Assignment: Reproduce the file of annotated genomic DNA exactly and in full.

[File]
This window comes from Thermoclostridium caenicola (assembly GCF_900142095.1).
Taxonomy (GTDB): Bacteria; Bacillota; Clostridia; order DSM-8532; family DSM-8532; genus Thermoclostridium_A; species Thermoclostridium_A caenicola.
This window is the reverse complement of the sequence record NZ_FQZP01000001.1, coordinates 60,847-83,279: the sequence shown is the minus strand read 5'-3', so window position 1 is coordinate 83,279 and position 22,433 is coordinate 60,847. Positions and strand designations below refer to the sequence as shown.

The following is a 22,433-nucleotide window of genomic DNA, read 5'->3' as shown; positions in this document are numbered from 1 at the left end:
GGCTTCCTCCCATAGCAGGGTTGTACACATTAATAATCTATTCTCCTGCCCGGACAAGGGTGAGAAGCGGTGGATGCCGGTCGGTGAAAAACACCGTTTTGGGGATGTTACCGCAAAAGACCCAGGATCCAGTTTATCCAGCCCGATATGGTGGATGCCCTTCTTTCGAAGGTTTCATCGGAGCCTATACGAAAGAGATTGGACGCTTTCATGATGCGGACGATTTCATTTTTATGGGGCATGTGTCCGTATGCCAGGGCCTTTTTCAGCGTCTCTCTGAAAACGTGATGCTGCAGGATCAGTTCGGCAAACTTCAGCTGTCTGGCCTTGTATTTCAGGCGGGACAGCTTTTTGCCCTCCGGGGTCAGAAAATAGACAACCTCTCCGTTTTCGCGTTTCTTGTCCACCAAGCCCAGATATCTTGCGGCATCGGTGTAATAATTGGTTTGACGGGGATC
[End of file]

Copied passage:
This window comes from Thermoclostridium caenicola (assembly GCF_900142095.1).
Taxonomy (GTDB): Bacteria; Bacillota; Clostridia; order DSM-8532; family DSM-8532; genus Thermoclostridium_A; species Thermoclostridium_A caenicola.
This window is the reverse complement of the sequence record NZ_FQZP01000001.1, coordinates 60,847-83,279: the sequence shown is the minus strand read 5'-3', so window position 1 is coordinate 83,279 and position 22,433 is coordinate 60,847. Positions and strand designations below refer to the sequence as shown.

The following is a 22,433-nucleotide window of genomic DNA, read 5'->3' as shown; positions in this document are numbered from 1 at the left end:
GGCTTCCTCCCATAGCAGGGTTGTACACATTAATAATCTATTCTCCTGCCCGGACAAGGGTGAGAAGCGGTGGATGCCGGTCGGTGAAAAACACCGTTTTGGGGATGTTACCGCAAAAGACCCAGGATCCAGTTTATCCAGCCCGATATGGTGGATGCCCTTCTTTCGAAGGTTTCATCGGAGCCTATACGAAAGAGATTGGACGCTTTCATGATGCGGACGATTTCATTTTTATGGGGCATGTGTCCGTATGCCAGGGCCTTTTTCAGCGTCTCTCTGAAAACGTGATGCTGCAGGATCAGTTCGGCAAACTTCAGCTGTCTGGCCTTGTATTTCAGGCGGGACAGCTTTTTGCCCTCCGGGGTCAGAAAATAGACAACCTCTCCGTTTTCGCGTTTCTTGTCCACCAAGCCCAGATATCTTGCGGCATCGGTGTAATAATTGGTTTGACGGGGATC